§ Sir Robert Wilson
rose to bring forward the motion of which he had given notice. It was one of considerable importance to the trading world, as being a feature in the heavy list of charges to which the estate of a bankrupt was liable in transitu to his creditors. The tavern expenses incurred by commissioners of bankrupt in working commissions in the country were enormous and illegal. It was desirable that so wanton an expense should be put a stop to. The best means of judging of the extent to which this abuse had been carried, was by ascertaining the amount of expenses incurred within the last three years. This might be attended with difficulty, but it was not impracticable. There Was an officer called the secretary of bankrupts, upon whom the House might call for all the information in his power, and he again might be required to address circulars to all the solicitors for country commissions within the last three years, to deduct from the mass of items the particular expense of each commission, and the whole might be arranged by the secretary and presented to this House. He concluded by moving, "That there be laid before the House an account of all Tavern Expenses incurred by commissioners of bankrupts under commissions executed in the country for the last three years."
The Solicitor General
observed first, upon the difficulty of complying with the motion; and, Secondly, upon its irrelevancy, as all the abuses (if any existed) were provided against by act of parliament. If the commissioners were guilty of any abuse, they were liable to be disqualified, upon complaint made to the Chancellor. The law was riot, therefore, defective, and there appeared to him be necessity for the returns.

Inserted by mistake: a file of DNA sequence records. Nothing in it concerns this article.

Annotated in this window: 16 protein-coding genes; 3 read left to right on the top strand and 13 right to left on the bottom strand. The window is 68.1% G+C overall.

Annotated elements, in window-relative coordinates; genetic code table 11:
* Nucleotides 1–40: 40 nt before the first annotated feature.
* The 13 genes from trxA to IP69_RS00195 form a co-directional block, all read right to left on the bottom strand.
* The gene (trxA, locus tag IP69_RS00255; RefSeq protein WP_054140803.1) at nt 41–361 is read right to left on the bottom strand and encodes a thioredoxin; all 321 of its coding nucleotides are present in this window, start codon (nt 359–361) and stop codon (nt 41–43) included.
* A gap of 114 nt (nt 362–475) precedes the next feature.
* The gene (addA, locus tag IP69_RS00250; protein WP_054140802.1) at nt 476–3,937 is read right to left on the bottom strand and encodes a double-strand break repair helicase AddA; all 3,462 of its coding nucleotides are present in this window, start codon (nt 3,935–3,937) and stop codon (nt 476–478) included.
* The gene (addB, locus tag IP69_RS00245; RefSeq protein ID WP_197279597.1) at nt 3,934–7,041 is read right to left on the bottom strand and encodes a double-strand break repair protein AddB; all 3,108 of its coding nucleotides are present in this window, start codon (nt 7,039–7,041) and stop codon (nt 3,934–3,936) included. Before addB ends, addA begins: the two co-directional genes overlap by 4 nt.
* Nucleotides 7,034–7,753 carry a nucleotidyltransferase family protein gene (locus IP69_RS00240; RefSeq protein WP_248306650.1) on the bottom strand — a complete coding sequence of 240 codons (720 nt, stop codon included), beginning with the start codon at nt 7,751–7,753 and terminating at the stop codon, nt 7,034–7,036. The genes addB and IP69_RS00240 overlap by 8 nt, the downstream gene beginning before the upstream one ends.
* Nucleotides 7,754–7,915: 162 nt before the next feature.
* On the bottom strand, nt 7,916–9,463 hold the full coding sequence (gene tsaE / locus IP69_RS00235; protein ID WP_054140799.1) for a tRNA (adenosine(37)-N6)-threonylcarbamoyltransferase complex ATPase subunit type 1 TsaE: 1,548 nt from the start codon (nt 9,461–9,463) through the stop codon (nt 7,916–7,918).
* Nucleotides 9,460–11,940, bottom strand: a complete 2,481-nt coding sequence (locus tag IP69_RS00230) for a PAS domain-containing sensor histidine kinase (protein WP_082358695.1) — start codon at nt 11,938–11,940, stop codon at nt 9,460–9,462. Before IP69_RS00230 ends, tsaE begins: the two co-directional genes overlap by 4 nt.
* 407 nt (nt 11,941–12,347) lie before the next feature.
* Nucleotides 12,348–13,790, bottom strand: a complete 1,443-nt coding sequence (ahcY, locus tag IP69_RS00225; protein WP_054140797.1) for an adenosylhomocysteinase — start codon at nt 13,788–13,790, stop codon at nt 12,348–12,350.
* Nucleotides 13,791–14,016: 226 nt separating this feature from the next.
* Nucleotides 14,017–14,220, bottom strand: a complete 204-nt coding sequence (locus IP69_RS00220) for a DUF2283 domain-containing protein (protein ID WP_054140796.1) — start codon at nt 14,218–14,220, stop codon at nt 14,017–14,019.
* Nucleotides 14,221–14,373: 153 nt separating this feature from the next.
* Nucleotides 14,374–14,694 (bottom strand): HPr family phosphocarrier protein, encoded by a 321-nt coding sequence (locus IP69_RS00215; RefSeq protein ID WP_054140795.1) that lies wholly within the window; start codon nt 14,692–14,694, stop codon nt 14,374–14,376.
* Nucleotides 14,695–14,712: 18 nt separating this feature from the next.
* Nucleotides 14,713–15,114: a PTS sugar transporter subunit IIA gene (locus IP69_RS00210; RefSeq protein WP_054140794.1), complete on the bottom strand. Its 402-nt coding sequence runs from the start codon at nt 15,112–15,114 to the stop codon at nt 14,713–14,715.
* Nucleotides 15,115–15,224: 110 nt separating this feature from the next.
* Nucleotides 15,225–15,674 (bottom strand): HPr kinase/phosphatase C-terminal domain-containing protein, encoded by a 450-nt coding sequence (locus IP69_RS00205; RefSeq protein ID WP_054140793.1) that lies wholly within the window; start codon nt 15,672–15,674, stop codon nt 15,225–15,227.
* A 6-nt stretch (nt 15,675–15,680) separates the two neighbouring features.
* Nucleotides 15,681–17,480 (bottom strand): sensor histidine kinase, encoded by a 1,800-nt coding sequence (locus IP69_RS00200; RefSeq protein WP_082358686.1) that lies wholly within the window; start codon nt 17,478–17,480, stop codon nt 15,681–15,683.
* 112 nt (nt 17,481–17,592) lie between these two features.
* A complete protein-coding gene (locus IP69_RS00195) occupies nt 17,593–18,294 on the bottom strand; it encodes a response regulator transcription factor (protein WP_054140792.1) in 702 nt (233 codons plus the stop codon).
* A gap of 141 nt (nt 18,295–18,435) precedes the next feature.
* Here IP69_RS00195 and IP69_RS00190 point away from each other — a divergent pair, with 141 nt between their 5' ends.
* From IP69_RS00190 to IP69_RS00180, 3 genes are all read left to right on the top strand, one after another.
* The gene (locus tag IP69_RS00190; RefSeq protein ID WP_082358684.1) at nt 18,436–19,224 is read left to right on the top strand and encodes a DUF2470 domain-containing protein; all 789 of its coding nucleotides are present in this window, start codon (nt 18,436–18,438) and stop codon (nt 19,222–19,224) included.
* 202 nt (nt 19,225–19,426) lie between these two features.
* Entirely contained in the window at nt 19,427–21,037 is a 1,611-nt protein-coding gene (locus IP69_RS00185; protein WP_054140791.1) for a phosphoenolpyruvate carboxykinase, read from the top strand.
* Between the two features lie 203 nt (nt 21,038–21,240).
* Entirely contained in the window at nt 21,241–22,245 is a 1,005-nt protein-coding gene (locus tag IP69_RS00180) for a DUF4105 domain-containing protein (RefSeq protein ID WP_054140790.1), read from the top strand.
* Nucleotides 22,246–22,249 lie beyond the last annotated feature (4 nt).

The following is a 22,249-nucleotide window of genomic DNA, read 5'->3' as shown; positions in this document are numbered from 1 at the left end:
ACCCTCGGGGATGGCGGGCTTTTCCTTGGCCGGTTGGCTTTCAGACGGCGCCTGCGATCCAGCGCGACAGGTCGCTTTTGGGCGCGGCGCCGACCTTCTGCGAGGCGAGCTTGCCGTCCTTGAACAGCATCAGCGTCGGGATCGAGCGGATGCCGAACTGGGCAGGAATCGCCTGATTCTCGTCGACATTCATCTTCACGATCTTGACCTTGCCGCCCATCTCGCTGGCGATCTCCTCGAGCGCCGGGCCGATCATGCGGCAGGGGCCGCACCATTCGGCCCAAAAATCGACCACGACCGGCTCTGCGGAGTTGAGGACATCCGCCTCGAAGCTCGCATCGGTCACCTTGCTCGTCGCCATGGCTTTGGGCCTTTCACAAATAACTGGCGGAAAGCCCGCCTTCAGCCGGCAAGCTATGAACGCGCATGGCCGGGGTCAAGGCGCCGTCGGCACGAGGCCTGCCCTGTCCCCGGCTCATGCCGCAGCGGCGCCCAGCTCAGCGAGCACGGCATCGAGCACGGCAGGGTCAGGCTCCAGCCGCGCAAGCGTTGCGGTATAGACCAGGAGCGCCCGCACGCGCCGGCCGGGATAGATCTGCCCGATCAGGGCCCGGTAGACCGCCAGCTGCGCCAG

reprobated the wanton accumulation of expense which these illegal indulgences of the commissioners occasioned. He held in his hand the bill of costs of a bankrupt commission, in which there were dinner bills to the amount of 47l. Now this was a serious abuse. He was aware that if the commissioners participated in the abuse, they were disqualified from acting; but what he complained of was this, that the commissioners themselves were made judges of their own conduct; for the bills of costs in which these expenses were charged were positively taxed before the commissioners. So much for the legal redress. The whole amount of costs in the commission to which he had alluded was 2,000l.
§ Mr. W. J. Bankes
contended, that the law as it stood was sufficiently remedial. It should not be forgotten that the commissioners acted under an oath, and that if they winked at abuses, they would be guilty of perjury.
Mr. S. Bourne
thought the gallant member should confine the return to the year which had elapsed since the passing of the act alluded to. The abuses complained of were a gross violation of the law, and he did not know why proceedings should not be instituted against the persons guilty of them.
§ Mr. Bankes
said, if the gallant member would confine himself to the date when the law began to operate, he would not object to it.
said that, according to the terms of the motion, the parties were bound to make a return, even of the expenses which they paid out of their own pockets. Now, it would be better to direct prosecutions to be instituted against the persons guilty of such offences, than to call upon the whole body to make admissions which would expose them to prosecutions.
§ Sir R. Wilson
said, he had no objection to Confine the return to the time when the act came into operation last year.
§ The motion was agreed to.